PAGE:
Tuesday, April 2, 1996
Woke Up: Madison, Wisconsin
Went to Sleep: Christchurch, New Zealand
To commemorate our wedding twenty-one years ago, and subsequent month-long honeymoon trip to New Zealand and Fiji, here is a day-by-day account of our travels.
We woke up on March 31, 1996 at the Collins House in Madison. We were married. As if that wasn’t enough to absorb, we were jetting off to New Zealand that afternoon. As long as I can remember, I’d wanted to visit New Zealand. Even now, with plane tickets in hand, a packed suitcase, and a packed itinerary, I can hardly believe we’re going.
When Laura told her boss we’d set the date for our weddding for March 30, he replied, “Well, I guess you’ll be gone the whole month of April.” Laura didn’t miss a beat, and called his bluff. “That’s right!” she said. Could we actually have ourselves a true month-long post-wedding vacation? An actual “honey moon?”
The answer was yes.
We started planning our honeymoon trip along with the wedding itself. It started out as a tour of Australia and New Zealand, but we decided it wasn’t enough time (ahem) to do both. So we threw Australia down under, and concentrated on New Zealand. The wedding gradually became the main attraction/distraction, with all the last-minute plans, getting the parents together for the first time ever, a rehearsal dinner, and then the Big Day itself. With the wedding over and everyone happy and smiling, we had a new main event. Good thing we’d been smart enough to hire a travel agent to do the heavy lifting on the honeymoon, because the wedding swamped us.
I don’t think we realized how tired we were from all the wedding events until we got on a plane. But we’re so excited to go to New Zealand! But we’re so tired. But we’re so excited! And we’re so tired. Madison to Minneapolis, then Minneapolis to Los Angeles. With three hours to kill in LAX before our flight to Auckland, tired wins.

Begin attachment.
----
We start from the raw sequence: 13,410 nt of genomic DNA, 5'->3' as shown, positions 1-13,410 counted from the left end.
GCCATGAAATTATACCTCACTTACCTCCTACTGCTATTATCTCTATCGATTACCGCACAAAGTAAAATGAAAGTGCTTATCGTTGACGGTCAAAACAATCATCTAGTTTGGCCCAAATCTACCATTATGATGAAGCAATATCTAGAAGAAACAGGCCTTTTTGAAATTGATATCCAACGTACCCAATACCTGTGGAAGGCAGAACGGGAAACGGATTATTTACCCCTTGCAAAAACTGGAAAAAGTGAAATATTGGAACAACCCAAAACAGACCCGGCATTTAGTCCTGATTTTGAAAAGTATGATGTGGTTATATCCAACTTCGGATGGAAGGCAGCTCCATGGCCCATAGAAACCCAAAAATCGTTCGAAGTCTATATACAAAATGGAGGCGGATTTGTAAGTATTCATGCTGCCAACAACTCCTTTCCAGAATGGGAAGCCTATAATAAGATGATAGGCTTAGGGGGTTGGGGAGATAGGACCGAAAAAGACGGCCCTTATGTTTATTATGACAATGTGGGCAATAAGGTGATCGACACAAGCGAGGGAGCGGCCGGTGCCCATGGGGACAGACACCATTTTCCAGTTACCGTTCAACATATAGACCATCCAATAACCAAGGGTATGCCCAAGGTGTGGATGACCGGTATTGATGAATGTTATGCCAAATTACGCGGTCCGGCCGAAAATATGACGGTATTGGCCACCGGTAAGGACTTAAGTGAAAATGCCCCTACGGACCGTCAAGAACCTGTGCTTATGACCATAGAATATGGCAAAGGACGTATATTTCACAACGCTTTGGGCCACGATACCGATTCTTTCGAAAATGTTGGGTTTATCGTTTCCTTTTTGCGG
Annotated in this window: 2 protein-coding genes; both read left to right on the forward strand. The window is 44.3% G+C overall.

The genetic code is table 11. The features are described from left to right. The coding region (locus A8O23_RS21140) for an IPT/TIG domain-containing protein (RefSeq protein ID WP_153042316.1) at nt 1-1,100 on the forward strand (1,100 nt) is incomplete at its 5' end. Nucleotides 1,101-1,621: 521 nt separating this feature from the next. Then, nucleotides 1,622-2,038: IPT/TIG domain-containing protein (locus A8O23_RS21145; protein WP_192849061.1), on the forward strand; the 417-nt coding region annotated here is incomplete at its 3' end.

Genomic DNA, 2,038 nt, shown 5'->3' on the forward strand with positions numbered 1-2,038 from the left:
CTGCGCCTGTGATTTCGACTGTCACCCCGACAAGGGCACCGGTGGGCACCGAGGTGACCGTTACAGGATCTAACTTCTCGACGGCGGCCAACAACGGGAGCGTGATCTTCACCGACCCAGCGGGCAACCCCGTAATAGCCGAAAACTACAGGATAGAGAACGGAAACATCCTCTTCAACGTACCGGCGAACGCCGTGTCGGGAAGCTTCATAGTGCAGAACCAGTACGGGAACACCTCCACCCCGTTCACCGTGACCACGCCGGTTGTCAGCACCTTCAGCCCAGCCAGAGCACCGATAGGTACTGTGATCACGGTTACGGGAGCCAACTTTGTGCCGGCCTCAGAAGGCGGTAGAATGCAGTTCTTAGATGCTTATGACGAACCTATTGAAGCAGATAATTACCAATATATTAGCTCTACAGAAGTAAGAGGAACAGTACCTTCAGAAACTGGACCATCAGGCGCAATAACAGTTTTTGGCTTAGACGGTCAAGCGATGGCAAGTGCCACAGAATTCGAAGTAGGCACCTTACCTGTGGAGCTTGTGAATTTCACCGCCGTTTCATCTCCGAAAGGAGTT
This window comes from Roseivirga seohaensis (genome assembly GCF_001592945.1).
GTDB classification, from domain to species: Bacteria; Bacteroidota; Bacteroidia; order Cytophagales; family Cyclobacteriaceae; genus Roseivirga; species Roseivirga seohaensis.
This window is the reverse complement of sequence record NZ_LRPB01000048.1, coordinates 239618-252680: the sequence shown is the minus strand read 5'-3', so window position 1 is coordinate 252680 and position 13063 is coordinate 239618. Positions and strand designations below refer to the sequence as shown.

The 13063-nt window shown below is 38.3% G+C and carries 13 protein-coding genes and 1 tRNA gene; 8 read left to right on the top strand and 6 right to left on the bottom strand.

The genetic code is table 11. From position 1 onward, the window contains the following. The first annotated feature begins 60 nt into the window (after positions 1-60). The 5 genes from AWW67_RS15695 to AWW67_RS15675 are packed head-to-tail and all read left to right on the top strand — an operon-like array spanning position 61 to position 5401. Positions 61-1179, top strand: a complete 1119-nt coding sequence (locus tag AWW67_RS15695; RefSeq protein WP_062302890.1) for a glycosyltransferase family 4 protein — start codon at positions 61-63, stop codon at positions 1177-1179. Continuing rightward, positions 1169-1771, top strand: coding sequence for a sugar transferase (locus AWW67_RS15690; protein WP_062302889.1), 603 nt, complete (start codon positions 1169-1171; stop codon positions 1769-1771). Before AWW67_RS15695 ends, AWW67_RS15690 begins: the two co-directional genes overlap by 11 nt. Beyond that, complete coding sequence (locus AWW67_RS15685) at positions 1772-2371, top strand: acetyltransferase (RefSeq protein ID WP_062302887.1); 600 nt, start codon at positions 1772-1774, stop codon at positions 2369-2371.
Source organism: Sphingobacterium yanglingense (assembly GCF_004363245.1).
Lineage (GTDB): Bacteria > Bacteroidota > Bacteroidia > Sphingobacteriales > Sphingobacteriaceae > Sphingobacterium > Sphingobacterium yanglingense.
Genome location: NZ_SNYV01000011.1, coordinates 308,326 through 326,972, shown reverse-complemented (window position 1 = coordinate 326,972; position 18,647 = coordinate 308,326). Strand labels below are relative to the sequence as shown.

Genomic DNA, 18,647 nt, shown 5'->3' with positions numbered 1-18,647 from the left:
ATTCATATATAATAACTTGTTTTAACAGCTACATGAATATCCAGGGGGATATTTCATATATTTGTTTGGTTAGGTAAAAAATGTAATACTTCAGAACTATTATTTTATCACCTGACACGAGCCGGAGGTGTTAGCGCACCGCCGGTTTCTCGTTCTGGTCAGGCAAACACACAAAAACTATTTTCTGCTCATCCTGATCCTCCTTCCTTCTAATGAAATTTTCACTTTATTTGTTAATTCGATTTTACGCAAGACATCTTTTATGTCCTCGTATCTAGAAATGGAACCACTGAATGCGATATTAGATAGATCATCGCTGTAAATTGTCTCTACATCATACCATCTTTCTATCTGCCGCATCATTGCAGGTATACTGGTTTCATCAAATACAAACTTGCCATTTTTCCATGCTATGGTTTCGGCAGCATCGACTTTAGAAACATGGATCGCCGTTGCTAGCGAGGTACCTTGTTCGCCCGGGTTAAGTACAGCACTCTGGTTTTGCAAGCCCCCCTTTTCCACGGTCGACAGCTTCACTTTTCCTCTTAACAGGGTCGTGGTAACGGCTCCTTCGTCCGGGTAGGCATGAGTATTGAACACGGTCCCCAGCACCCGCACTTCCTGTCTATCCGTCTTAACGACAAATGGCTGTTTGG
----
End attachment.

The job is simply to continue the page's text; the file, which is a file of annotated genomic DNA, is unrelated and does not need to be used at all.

Worried that we’re going to fall asleep in the gate area and miss our flight, we head for the floor. We drop our carry-ons and sit down with our backs against the jetway door. Our line of reasoning, such that it is, is that the gate agents will have to kick us out of the way to open the door and board the plane, which will wake us up. I don’t remember if we fell asleep, but we were awake when boarding started.
And then we’re off to Auckland, New Zealand! I still can’t believe it’s actually happening. I have a lot of time to think about it though. It’s fourteen hours from Los Angeles to Auckland. This is the first time I’ve been on a plane with GPS showing where we are relative to the Earth’s surface. That’s fun at first, but after while, there really isn’t anything out there in the South Pacific. It gets a little weird looking at that little pixelated airplane against a sea of… sea.
Out the portholes, we watch a nice sunset and then the nearly-full moon rise over the water. Nice clouds, beautiful night sky. Then the moon sets and it’s really really dark and empty out there. Nothing on the GPS, nothing to see. How ’bout some sleep?
Every couple hours, the generous Air New Zealand flight attendants prowl the aisle with free stuff. “Care for some complementary New Zealand cheese?” “Yes, thanks.” [sleep] “Would you like to try our complementary New Zealand Merlot or Sauvignon Blanc?” “Just give us one of each and we’ll sort it out.” [sleep] “Care to enjoy a complementary rack of New Zealand lamb?” “I’ll take twelve, please.” [sleep] Okay, so they didn’t really serve rack of lamb, but we took everything else they offered us. It’s a great way to pass the time between naps.
Finally! “Welcome to Auckland, New Zealand,” the voice on the PA says. “Anything to declare?” the flight attendant asks. “I’m really happy to be here,” I say to myself. Off the plane, into customs, rolling our luggage on a cart, rolling our jet-lagged ankles… uhhh why is that drug-sniffing dog is so interested in our luggage? We look at one another in horror, because this could be a really lousy delay, all for nothing. “Don’t mind him. He likes American toothpaste,” the friendly customs agent says. (I can tell we’re not in the United States any more, because the customs agent is friendly.) With a sigh of relief, and we’re on our way.